In California, farmers and environmentalists have a long history of distrust. Decades-old feuds over water supplies, air quality, and pesticide use have left many believing that the divisions between these old factions run too deep to cross — but not Ashley Boren.
Ten years ago, Boren became executive director of Sustainable Conservation, a San Francisco environmental group founded on the idea that the environmental movement was missing a major opportunity to work more collaboratively with the private sector.
Since then, Boren and her colleagues have proven not only that it’s possible to break through long-standing animosities, but that a collaborative, problem-solving approach to environmental challenges, one that involves businesses as partners rather than opponents, can succeed in ways that more traditional strategies of regulation and litigation may not.
Consider some of their achievements:
- Sustainable Conservation is reducing air pollution in the Central Valley by convincing farms to adopt “conservation tillage,” a practice that requires fewer tractor passes to prepare soil for planting. A pilot project involving 16 farms cut dust pollution, which contributes to the valley’s high asthma rates, by more than 85 percent and reduced tractor fuel expenses up to 74 percent.
- It is helping the dairy industry, the state’s largest farm sector, reduce the impact of cow manure on the environment. Sustainable Conservation has persuaded numerous dairies to use methane digesters that treat manure while extracting methane gas for electricity generation. So far this technology has saved farmers $2 million in energy costs, diverted 500,000 tons of manure annually, and reduced greenhouse gas emissions.
- Most recently Sustainable Conservation is partnering with the horticultural industry to address the problem of invasive species, one of the greatest threats to biodiversity. A coalition of major retailers and nurseries has agreed to keep 21 of the most invasive types of garden and landscaping plants off store shelves and to launch a major educational campaign to promote noninvasive alternatives.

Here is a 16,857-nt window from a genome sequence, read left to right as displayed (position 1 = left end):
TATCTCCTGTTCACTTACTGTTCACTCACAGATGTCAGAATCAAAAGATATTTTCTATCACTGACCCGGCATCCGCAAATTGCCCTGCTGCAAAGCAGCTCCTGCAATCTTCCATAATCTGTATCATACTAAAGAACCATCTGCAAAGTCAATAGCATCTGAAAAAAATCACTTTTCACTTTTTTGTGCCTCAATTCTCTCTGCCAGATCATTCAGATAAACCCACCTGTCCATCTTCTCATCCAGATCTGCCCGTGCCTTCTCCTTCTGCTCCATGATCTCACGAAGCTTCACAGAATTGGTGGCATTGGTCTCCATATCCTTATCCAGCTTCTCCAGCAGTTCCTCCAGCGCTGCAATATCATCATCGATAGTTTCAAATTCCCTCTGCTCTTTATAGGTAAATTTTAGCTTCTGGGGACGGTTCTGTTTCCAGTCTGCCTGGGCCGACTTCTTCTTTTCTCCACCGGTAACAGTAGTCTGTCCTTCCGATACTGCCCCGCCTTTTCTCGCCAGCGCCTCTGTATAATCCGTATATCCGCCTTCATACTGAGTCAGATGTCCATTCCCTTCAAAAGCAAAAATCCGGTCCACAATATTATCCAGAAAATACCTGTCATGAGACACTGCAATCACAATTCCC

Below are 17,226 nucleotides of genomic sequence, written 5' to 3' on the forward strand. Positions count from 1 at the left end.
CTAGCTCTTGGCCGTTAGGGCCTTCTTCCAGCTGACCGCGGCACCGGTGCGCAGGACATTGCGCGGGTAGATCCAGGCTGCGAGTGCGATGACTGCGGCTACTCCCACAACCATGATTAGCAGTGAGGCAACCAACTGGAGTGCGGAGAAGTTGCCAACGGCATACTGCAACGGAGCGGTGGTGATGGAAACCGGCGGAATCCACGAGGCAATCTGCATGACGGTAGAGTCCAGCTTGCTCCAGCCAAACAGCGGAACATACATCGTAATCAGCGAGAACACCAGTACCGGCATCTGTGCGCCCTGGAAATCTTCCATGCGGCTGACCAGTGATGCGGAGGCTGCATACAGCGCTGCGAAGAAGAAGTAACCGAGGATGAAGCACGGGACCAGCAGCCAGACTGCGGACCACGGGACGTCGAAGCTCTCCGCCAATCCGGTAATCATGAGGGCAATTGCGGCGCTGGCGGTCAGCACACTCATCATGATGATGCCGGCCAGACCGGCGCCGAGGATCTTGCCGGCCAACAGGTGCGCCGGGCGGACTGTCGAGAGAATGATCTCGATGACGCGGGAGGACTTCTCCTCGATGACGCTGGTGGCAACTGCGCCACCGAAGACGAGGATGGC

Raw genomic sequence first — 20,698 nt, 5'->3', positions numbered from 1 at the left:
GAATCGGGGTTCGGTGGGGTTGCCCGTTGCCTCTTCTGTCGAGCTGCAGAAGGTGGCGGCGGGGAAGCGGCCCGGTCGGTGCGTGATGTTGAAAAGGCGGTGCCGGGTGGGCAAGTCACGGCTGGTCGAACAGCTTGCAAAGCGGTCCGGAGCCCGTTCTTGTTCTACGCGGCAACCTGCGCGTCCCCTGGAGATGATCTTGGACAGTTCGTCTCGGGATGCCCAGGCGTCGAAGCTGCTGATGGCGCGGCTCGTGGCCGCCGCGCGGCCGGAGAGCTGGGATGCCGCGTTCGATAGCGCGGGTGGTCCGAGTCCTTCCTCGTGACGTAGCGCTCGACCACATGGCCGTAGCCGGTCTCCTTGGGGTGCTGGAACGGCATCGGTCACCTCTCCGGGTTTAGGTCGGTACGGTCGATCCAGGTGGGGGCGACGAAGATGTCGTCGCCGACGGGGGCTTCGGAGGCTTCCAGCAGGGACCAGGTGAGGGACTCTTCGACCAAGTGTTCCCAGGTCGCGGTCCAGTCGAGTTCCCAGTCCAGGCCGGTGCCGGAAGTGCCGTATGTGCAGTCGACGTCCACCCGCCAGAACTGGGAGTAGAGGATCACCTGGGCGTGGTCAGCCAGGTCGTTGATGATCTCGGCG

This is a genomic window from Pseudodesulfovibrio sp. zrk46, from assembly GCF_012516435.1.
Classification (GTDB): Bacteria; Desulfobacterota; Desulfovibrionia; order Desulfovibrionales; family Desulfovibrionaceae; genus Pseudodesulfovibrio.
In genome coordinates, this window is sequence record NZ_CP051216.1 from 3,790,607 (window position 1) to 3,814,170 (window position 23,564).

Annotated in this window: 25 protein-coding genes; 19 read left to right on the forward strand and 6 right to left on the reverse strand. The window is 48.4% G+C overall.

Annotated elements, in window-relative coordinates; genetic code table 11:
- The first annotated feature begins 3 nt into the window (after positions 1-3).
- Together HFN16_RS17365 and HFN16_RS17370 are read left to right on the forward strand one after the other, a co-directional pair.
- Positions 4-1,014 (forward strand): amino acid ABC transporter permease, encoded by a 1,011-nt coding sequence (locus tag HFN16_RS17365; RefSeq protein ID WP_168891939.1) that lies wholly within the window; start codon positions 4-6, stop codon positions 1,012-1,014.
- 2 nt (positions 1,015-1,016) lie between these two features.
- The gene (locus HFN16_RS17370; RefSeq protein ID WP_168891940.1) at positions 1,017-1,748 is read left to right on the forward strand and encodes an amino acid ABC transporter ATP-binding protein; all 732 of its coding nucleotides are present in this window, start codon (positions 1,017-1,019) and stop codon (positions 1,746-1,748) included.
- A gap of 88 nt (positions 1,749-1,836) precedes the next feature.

Sustainable Conservation’s success is due in part to its disarming approach. Boren and her colleagues start by developing a thorough understanding of the businesses and industries involved. Then they work in partnership to find practical, cost-effective ways to protect the environment that also make business sense.
Boren herself is a model of this approach. A former fund-raiser for the Nature Conservancy with a Stanford M.B.A., she blends a lifelong commitment to the environment with strong business acumen.
Typically farmers and ranchers are paid to grow crops and raise livestock. But many of these individuals who manage their land responsibly provide important services that benefit nature and human well-being. We need to create ways to pay farmers and ranchers for these services.
By promoting these innovative strategies, she and her colleagues at Sustainable Conservation are addressing a range of California’s major problems — including climate change, air and water pollution, and loss of wildlife — and helping entire industries shift toward environmental sustainability.
For her practical, collaborative approach to solving some of the state’s toughest environmental challenges, Ashley Boren is a recipient of a 2007 James Irvine Foundation Leadership Award.
The written profile and video reflect the work of the leader(s) the year they received a Leadership Award. Please contact the leader(s) for current information.